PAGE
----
“War has already begun.”
It hurts me to say this, but Dawn of the Planet of the Apes is not as great as everyone is making it out to be. Don’t get me wrong, it’s still really good. It has an admirable vision for the world and the characters in the film, the emotional weight for this one is arguably heavier than it is in Rise, and the visuals are even more spectacular this time around. However, many of the supporting characters are very weak and sometimes the story is a little more cliched than I had wish it’d been, which in turn brings down the film a few notches.
Throughout the movie, there were two clashing conclusions that I kept coming to until the very final frame: “Damn, this is one ballsy studio movie…” and “Damn, they really played that part safe…”. Scenes like the opening fifteen or so minutes of the film where there is no spoken dialogue at all or whenever Koba is up to something sinister were somewhat surprising to see in a film of this kind (which, by the way, is MUCH darker than the first one in this reboot series). But, there were some plot points where you could tell the studio pulled the reigns on director Matt Reeves just enough to not totally offend the general audiences.Reeves does the best with what he’s allowed to do with the rating, though.
Like I said earlier, the film’s emotional impact is possibly even greater than it was in Rise, which was already quite an emotional film. Caesar is clearly the main character here, unlike last time where he arguably shared that role with James Franco‘s character. Throughout most of the film, Caesar is torn between trusting the humans or attacking them, but his most important duty is to protect his family, which he goes to great lengths to do, no matter the cost. Like usual, Andy Serkis gives one hell of a performance this time around, but Caesar’s arc gives him more to work with this time around than when compared to the material given to him for Rise.
However, this same theme of “family” isn’t carried over with the lead human character, Malcolm, played by Jason Clarke. There was potential to link the two different species with the family theme, but Malcolm’s kid and love interest aren’t giving much to do. This leaves us with hints towards yet another similarity between the two different types (something the film constantly tries to remind us), but never quite uses it to the fullest of its potential.
But, I did like all the other comparisons between to two different kinds. In reality, both sides could and should be considered “animals”. Both sides hunt and kill to survive, but what makes one side more evil than the other? This is angle that the film thankfully uses to its advantage. The fact of the matter is that there are no “true” villains in this movie. Some might be a bit more misguided when it comes to their views, but everyone has a “point” or some sort of reasoning behind their actions, something that most films don’t dare to touch on today.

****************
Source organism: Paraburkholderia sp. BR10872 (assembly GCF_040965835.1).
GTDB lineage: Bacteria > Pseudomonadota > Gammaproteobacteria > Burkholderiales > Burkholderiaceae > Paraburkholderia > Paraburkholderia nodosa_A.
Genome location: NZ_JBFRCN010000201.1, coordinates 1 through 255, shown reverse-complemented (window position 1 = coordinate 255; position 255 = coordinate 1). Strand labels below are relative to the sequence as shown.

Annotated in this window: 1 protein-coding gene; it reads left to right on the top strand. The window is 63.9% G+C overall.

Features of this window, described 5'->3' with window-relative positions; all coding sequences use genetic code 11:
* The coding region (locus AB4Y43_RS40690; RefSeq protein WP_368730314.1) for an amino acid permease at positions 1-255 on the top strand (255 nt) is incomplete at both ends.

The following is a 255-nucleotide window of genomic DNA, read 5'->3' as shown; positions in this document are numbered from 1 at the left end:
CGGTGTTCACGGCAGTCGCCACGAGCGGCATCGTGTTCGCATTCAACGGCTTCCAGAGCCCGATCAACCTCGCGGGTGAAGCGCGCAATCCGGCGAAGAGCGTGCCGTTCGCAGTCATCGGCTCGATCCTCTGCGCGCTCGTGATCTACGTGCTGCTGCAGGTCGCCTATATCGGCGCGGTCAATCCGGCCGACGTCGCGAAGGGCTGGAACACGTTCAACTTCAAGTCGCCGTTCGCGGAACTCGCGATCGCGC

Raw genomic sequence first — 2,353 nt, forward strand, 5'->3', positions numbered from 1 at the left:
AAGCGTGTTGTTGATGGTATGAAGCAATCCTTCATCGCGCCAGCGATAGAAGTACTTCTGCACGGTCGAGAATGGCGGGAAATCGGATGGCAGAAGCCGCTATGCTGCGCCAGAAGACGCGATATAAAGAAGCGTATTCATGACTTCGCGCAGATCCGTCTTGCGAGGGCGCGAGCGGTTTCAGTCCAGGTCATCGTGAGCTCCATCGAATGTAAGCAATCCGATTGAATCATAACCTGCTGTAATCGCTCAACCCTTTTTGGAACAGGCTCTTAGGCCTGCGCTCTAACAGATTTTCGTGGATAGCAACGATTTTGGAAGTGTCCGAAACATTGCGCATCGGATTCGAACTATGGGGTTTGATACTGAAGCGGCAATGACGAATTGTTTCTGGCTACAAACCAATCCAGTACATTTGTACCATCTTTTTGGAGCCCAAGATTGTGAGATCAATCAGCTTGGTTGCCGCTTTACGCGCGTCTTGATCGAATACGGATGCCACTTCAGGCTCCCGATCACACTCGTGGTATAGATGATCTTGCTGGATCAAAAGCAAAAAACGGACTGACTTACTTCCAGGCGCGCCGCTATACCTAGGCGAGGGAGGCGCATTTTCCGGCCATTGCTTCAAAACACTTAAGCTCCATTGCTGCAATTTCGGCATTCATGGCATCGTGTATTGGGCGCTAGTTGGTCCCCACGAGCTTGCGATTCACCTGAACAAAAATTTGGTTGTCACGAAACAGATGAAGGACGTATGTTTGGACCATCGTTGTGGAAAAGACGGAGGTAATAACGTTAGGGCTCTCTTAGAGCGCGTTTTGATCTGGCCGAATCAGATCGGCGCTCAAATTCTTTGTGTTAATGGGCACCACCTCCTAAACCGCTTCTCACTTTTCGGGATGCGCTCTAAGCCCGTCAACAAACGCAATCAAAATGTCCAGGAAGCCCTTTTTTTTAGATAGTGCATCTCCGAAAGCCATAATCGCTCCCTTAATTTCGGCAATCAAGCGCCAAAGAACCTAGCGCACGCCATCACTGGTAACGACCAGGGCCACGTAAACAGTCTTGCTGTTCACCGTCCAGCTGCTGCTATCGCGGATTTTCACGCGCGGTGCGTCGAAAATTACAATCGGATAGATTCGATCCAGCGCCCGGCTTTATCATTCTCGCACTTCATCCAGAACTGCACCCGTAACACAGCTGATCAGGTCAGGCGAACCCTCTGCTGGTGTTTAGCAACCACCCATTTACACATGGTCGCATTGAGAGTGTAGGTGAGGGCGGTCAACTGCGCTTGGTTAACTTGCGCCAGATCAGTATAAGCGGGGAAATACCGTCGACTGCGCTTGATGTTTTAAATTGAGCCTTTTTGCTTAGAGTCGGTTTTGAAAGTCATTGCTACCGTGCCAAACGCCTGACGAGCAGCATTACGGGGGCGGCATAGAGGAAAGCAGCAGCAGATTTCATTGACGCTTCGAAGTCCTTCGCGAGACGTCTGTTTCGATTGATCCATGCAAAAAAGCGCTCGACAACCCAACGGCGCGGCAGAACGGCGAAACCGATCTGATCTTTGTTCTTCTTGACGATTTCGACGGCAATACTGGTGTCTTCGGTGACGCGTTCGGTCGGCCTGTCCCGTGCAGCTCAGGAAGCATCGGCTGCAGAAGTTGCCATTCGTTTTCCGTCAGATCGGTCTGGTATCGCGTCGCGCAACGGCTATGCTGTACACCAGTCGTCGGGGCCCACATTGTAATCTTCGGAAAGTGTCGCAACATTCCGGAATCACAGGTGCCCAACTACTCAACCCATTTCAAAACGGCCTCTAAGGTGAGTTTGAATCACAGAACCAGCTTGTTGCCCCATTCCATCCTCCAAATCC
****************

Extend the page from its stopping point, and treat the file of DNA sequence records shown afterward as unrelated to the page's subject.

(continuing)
Though we already have the family aspect that drives both Caesar and Malcolm to do what they do, Gary Oldman‘s character and Koba, the scarred chimp from the labs in Rise, also have their own views. Whether it’s for family, for revenge, or for the sake of an entire race, all of these characters have something that’s worth fighting for, and you’re never flat-out hating any one character, even though Koba’s ideals and actions are much harder to get behind. But, you can clearly see why he’s doing what he’s doing, especially if you’ve seen Rise.
Sadly, the story can be cliched at times, which is quite sad, given some of the heavier themes and messages that the film has to offer to us. The film has some obvious influences (which I will not name here), leading you to easily predict the outcome of many situations throughout the film. The story definitely isn’t bad, but it sure as hell isn’t original. Also, there are some different (and better) directions that the film could have taken later in the in the second act of the movie, but it sadly resorts to the more reliable and “safe” route, which can be disappointing at times.
Overall, Dawn of the Planet of the Apes is emotionally heavy, carries some interesting themes and ideals, and has some phenomenal special effects. I really didn’t talk about the special effects, but let’s just say they’re some of the best I’ve ever seen, and that’s no joke. Sadly, some predictable plotting and underdeveloped characters drag it down a bit, but not enough for it to be considered a disappointment in my book. A very solid effort that I’d say is about as good as Rise, but I’d hesitate to call it “great”. But then again, how many movies can make apes riding horses not only look realistic, but also completely badass?
“Malcolm, they’re animals!”
4 out of 5